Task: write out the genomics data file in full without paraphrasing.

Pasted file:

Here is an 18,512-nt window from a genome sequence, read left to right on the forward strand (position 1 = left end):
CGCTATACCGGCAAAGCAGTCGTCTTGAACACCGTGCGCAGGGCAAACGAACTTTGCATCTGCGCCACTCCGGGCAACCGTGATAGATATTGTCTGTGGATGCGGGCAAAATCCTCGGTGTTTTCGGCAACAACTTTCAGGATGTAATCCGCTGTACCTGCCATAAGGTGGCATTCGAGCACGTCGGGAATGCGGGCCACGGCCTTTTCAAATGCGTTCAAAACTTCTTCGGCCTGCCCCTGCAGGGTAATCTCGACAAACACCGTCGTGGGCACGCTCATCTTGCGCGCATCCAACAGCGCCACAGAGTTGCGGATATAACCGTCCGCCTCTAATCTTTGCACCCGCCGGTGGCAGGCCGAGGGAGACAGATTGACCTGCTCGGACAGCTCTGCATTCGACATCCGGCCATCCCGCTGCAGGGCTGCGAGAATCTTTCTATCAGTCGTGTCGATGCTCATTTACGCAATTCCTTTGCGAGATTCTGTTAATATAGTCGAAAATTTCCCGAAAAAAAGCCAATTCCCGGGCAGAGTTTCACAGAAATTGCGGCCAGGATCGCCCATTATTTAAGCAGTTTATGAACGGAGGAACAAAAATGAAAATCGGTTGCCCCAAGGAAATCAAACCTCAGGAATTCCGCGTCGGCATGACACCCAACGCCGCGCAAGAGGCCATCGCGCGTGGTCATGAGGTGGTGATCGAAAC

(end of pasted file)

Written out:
Here is an 18,512-nt window from a genome sequence, read left to right on the forward strand (position 1 = left end):
CGCTATACCGGCAAAGCAGTCGTCTTGAACACCGTGCGCAGGGCAAACGAACTTTGCATCTGCGCCACTCCGGGCAACCGTGATAGATATTGTCTGTGGATGCGGGCAAAATCCTCGGTGTTTTCGGCAACAACTTTCAGGATGTAATCCGCTGTACCTGCCATAAGGTGGCATTCGAGCACGTCGGGAATGCGGGCCACGGCCTTTTCAAATGCGTTCAAAACTTCTTCGGCCTGCCCCTGCAGGGTAATCTCGACAAACACCGTCGTGGGCACGCTCATCTTGCGCGCATCCAACAGCGCCACAGAGTTGCGGATATAACCGTCCGCCTCTAATCTTTGCACCCGCCGGTGGCAGGCCGAGGGAGACAGATTGACCTGCTCGGACAGCTCTGCATTCGACATCCGGCCATCCCGCTGCAGGGCTGCGAGAATCTTTCTATCAGTCGTGTCGATGCTCATTTACGCAATTCCTTTGCGAGATTCTGTTAATATAGTCGAAAATTTCCCGAAAAAAAGCCAATTCCCGGGCAGAGTTTCACAGAAATTGCGGCCAGGATCGCCCATTATTTAAGCAGTTTATGAACGGAGGAACAAAAATGAAAATCGGTTGCCCCAAGGAAATCAAACCTCAGGAATTCCGCGTCGGCATGACACCCAACGCCGCGCAAGAGGCCATCGCGCGTGGTCATGAGGTGGTGATCGAAAC